The Effects of Short Interactive Animation Video Information on Preanesthetic Anxiety, Knowledge, and Interview Time: A Randomized Controlled Trial


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Abstract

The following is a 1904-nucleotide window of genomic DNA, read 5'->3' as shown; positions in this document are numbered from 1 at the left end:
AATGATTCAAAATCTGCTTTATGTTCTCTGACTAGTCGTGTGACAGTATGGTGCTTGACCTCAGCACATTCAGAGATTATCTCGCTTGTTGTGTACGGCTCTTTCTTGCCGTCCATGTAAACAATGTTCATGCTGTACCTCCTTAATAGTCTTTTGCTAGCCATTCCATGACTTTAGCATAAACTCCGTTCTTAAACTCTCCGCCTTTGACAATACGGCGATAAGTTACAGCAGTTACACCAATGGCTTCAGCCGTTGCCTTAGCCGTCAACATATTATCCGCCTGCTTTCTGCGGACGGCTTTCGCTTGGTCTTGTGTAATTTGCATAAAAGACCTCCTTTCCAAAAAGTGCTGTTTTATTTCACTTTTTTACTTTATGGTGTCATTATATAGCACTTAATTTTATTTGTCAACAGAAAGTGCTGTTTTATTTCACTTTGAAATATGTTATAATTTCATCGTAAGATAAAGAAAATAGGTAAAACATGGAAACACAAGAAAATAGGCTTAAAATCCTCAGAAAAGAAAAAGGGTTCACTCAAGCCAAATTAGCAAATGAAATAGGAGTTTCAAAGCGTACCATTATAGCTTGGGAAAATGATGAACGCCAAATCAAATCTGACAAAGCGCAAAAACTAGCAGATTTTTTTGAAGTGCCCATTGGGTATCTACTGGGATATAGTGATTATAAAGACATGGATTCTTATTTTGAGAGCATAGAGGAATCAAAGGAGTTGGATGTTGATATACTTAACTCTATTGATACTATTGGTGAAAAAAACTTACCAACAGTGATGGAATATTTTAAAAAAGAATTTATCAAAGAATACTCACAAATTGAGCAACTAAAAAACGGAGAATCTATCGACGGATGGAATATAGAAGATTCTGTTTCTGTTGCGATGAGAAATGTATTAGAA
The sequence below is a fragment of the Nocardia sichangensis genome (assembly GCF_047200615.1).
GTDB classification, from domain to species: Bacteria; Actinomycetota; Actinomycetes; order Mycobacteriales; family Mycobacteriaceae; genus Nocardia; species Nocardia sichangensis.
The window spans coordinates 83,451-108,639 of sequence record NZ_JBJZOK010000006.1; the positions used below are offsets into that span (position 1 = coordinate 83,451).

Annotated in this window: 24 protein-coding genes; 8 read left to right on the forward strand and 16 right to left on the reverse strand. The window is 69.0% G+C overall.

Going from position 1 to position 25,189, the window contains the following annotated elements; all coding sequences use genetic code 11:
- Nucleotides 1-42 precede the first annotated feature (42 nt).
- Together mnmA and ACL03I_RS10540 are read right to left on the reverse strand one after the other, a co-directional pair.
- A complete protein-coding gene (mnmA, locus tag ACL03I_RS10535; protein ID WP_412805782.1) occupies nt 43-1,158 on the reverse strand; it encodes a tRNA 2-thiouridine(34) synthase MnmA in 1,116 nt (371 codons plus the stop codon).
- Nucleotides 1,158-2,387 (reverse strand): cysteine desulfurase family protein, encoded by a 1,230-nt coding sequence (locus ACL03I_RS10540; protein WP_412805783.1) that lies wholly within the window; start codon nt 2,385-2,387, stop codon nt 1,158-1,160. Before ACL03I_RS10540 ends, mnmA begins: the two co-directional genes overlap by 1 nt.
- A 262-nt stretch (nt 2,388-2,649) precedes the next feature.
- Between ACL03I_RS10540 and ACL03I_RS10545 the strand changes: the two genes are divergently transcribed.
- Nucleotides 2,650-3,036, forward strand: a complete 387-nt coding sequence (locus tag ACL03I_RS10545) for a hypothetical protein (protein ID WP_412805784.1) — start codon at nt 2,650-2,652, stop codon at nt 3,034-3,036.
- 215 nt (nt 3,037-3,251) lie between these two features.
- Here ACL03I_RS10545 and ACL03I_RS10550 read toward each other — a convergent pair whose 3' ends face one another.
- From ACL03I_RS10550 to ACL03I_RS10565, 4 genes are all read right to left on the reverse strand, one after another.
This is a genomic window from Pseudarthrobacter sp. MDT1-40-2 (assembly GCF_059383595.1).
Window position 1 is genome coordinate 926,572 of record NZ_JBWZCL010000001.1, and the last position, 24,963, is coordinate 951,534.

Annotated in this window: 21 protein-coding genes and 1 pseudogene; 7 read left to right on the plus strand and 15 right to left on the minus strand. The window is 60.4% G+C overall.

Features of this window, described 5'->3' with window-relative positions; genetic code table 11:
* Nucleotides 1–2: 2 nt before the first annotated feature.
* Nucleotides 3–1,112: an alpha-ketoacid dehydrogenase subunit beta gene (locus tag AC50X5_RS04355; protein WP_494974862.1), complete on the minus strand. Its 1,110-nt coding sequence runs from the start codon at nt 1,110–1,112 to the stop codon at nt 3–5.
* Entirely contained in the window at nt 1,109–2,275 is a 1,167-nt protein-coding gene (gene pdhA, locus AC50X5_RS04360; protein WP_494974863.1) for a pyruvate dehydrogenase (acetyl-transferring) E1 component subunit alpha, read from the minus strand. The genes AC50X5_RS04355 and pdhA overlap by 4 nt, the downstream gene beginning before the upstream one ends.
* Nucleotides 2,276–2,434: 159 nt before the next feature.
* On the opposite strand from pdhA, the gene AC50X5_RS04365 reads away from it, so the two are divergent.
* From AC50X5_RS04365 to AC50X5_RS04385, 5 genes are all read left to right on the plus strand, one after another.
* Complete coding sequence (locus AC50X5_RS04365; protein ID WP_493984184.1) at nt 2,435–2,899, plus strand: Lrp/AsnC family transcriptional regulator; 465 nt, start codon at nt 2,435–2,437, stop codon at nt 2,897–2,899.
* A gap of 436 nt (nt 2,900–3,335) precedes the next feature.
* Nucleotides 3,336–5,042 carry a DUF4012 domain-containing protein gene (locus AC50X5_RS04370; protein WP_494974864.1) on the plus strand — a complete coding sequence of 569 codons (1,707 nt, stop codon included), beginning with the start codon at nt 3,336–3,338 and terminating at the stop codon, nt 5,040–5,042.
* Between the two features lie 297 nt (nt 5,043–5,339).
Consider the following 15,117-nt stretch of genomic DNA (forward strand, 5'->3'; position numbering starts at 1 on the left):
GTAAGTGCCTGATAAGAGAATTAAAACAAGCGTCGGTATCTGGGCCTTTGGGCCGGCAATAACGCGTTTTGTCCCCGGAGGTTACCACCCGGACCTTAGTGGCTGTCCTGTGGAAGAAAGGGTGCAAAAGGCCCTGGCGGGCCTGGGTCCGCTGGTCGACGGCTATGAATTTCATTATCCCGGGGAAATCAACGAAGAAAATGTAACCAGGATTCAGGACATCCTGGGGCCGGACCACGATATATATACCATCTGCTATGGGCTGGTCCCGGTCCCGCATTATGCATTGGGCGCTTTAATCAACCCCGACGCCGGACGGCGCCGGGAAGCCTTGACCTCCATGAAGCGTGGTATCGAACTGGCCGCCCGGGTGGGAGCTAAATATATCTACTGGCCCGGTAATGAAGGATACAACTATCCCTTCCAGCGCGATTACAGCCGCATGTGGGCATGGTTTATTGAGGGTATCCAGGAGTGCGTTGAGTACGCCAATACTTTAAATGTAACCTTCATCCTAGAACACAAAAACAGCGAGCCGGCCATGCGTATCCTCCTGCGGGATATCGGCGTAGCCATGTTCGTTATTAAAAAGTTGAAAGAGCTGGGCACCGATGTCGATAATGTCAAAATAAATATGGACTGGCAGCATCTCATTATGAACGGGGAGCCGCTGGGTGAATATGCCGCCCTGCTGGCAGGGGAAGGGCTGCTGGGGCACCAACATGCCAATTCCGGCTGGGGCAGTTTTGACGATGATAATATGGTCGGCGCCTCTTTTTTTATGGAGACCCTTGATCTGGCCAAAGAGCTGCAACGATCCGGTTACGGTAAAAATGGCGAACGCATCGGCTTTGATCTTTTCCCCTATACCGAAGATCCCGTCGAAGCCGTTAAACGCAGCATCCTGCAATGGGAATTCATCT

BACKGROUND:We designed an interactive animated video that provides a basic explanation—including the risks, benefits, and alternatives—of anesthetic procedures. We hypothesized that this video would improve patient understanding of anesthesia, reduce anxiety, and shorten the interview time.METHODS:Two hundred eleven patients scheduled for cancer surgery under general anesthesia or combined general and epidural anesthesia, who were admitted at least 1 day before the surgery, were randomly assigned to the video group (n = 106) or the no-video group (n = 105). The patients in the video group were asked to watch a short interactive animation video in the ward. After watching the video, the patients were visited by an anesthesiologist who performed a preanesthetic interview and routine risk assessment. The patients in the no-video group were also visited by an anesthesiologist, but were not asked to watch the video. In both groups, the patients were asked to complete the State–Trait Anxiety Inventory and a 14-point scale of knowledge test before the anesthesiologist's visit and on the day of surgery. We also measured interview time.RESULTS:There was no demographic difference between the 2 groups. The interview time was 34.4% shorter (video group, 12.2 ± 5.3 minutes, vs. no-video group, 18.6 ± 6.4 minutes; 95% confidence interval [CI] for the percentage reduction in time: 32.7%– 44.3%), and knowledge of anesthesia was 11.6% better in the video group (score 12.5 ± 1.4 vs. no-video group score 11.2 ± 1.7; 95% CI for the percentage increase in knowledge: 8.5%–13.9%). However, there was no difference in preanesthetic anxiety between the 2 groups.CONCLUSION:Our short interactive animation video helped patients' understanding of anesthesia and reduced anesthesiologists' interview time.

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